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A Map of the British Empire in North America

Samuel Dunn
London, 1774

Samuel Dunn, A Map of the British Empire in North America, London: Laurie & Whittle, 1774, Map #93733, Map Collection, Archives and Records Program, Texas General Land Office, Austin, TX.

A respected teacher, publisher, and astronomer, British cartographer Samuel Dunn published this map in the first edition of his New Atlas of the Mundane System; or, Of Geography and Cosmography, describing the Heavens and the Earth just before the onset of the American Revolutionary War (1775–1783).[1] The map details British colonial holdings in North America and shows the boundaries established by the Proclamation of 1763. The Crown intended the Proclamation to keep British settlers from encroaching upon indigenous territory. Still, it notably did not exclude the possibility that colonial expansion would eventually continue at the Crown’s pleasure.[2]

Dunn’s map reflects British control of the eastern seaboard from Canada to Florida, as well as the Bahama (“Lucayos”) Islands. A chart in the upper-left corner lists the empire’s territories in present-day Canada and the United States. New England appears as a cohesive territory rather than four separate colonies as referenced in the chart, and the familiar present-day boundaries of other colonies are not yet established. A line just west of the Appalachian Mountains marks the boundary of legal settlement for British subjects and the beginning of the “Indian Reserve,” beyond which are numerous American Indian lands and tribes. Dunn notes varying climates and existing roads in the map’s northern and northwestern territories.

[left] A list in the map’s upper-left corner names the British possessions in North America. [right] New England appears as a singular entity despite being comprised of four distinct colonies.
West of the Appalachian Mountains, “Reserved Lands” stretch across the continent.

British control of eastern North America was not absolute, however. This is apparent in Florida, a political battleground between Spain and Britain that appears divided into east and west at the “Apalachicola” or “Chatahooche” River under terms of the 1763 Treaty of Paris (although the map’s previously-mentioned chart lists both as part of the British Empire). At the time, Spain sought to enforce control of its western territories and maintain access to the Atlantic. Meanwhile, Britain was determined to bring the peninsula and the lucrative sugar-producing Caribbean islands under its jurisdiction.[3] As of this map’s printing, surveyors had not yet accurately charted Florida’s peninsula, though later editions included corrected information.[4]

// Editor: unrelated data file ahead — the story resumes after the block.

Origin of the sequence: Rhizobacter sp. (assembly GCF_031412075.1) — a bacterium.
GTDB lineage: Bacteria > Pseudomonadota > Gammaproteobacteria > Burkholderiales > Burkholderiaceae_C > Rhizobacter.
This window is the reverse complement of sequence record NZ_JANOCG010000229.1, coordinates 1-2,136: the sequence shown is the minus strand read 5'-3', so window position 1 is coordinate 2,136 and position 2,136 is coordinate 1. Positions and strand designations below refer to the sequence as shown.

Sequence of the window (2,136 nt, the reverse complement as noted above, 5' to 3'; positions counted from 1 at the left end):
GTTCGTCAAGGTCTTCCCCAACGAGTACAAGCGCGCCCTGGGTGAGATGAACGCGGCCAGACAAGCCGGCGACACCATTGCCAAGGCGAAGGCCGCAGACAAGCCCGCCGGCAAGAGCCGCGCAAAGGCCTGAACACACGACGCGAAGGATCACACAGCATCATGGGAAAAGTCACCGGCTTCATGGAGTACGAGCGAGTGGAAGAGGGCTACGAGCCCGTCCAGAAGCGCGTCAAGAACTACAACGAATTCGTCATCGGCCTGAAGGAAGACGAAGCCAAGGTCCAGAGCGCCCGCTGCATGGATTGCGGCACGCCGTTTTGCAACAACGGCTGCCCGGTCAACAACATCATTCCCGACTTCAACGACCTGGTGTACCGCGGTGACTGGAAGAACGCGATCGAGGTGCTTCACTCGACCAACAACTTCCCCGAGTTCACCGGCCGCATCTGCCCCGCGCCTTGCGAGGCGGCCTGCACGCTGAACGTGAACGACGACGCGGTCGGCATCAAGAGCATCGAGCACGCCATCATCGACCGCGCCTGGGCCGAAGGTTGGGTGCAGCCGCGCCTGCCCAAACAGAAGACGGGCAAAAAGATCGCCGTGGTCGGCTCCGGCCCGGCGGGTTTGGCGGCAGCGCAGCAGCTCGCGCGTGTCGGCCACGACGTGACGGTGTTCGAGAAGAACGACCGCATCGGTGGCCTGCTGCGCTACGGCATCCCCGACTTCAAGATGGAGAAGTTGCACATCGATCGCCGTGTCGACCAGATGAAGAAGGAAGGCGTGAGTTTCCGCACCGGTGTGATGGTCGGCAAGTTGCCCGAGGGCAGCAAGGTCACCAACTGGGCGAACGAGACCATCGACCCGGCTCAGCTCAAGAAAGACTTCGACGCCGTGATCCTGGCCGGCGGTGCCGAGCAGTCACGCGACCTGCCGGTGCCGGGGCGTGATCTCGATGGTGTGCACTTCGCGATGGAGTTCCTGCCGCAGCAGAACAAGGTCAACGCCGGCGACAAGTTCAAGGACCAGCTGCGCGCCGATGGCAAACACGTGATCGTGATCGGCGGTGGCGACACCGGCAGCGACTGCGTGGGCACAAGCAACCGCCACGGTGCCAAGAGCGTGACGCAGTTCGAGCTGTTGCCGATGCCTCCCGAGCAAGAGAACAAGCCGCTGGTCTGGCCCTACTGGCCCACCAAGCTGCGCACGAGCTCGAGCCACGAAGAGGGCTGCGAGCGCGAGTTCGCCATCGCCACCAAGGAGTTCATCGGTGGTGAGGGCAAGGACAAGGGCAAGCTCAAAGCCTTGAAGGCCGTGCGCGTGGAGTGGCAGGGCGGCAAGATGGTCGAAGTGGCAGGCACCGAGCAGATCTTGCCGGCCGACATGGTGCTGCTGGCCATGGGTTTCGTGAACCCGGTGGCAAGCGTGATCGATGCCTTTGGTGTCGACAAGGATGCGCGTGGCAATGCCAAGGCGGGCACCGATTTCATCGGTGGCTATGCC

Compared to the eastern British holdings, knowledge of the land west of the Mississippi, labeled Louisiana, is comparatively sparse. Numerous rivers and lakes appear from the Gulf Coast to Canada, but the map lacks topographical detail. Dunn illustrates little of present-day Texas, though he does identify rivers — including the Rio Colorado (Red River) — as well as Indigenous settlements marked “Cenis” and “Adayes,” and St. Bernard’s Bay (likely Matagorda Bay).[5]

Reflecting imperial conflict between Britain and Spain, the map divides Florida into east and west territories. The Bahamas appear off Florida’s coast.
The map includes little information on present-day Texas. Nearby is the town of Natchitoches, Louisiana, as well as New Orleans and the mouth of the Mississippi River.

Though Dunn was a British subject, he remained involved in the United States’ affairs after the conclusion of the Revolutionary War. He maintained a friendship with Benjamin Franklin and was a member of the Philosophical Society of Philadelphia. The publisher Laurie & Whittle continued to update his New Atlas through the end of the eighteenth century.[6]

This map was donated to the GLO by Katherine Staat in memory of Herbert Christian Merillat.

  1. Ben W. Huseman, Enlightenment Mapmakers and the Southwest Borderlands: Treasures from the Virginia Garrett Cartographic Library, Arlington, TX: The University of Texas at Arlington Libraries, 2016, 42–43.
  2. “Proclamation of 1763,” Encyclopedia Britannica, 6 December 2020, accessed November 2, 2021, https://www.britannica.com/event/Proclamation-of-1763.
  3. S. M. Edelson, The New Map of Empire: How Britain Imagined America Before Independence, Cambridge, MA: Harvard University Press, 2017, 250.
  4. “A Map of the British Empire in North America . . . 1774,” Barry Lawrence Ruderman Antique Maps Inc., accessed June 17, 2020, https://www.raremaps.com/gallery/detail/16975/a-map-of-the-british-empire-in-north-america-1774-dunn)
  5. William C. Foster, Historic Native Peoples of Texas, Austin, TX: University of Texas Press, 2009, 226. Google Books, accessed June 18, 2020, https://www.google.com/books/edition/Historic_Native_Peoples_of_Texas/AJQfRkcKeD0C?hl=en&gbpv=0.
  6. Huseman, Enlightment Mapmakers and teh Southwest Borderlands, 42–43.

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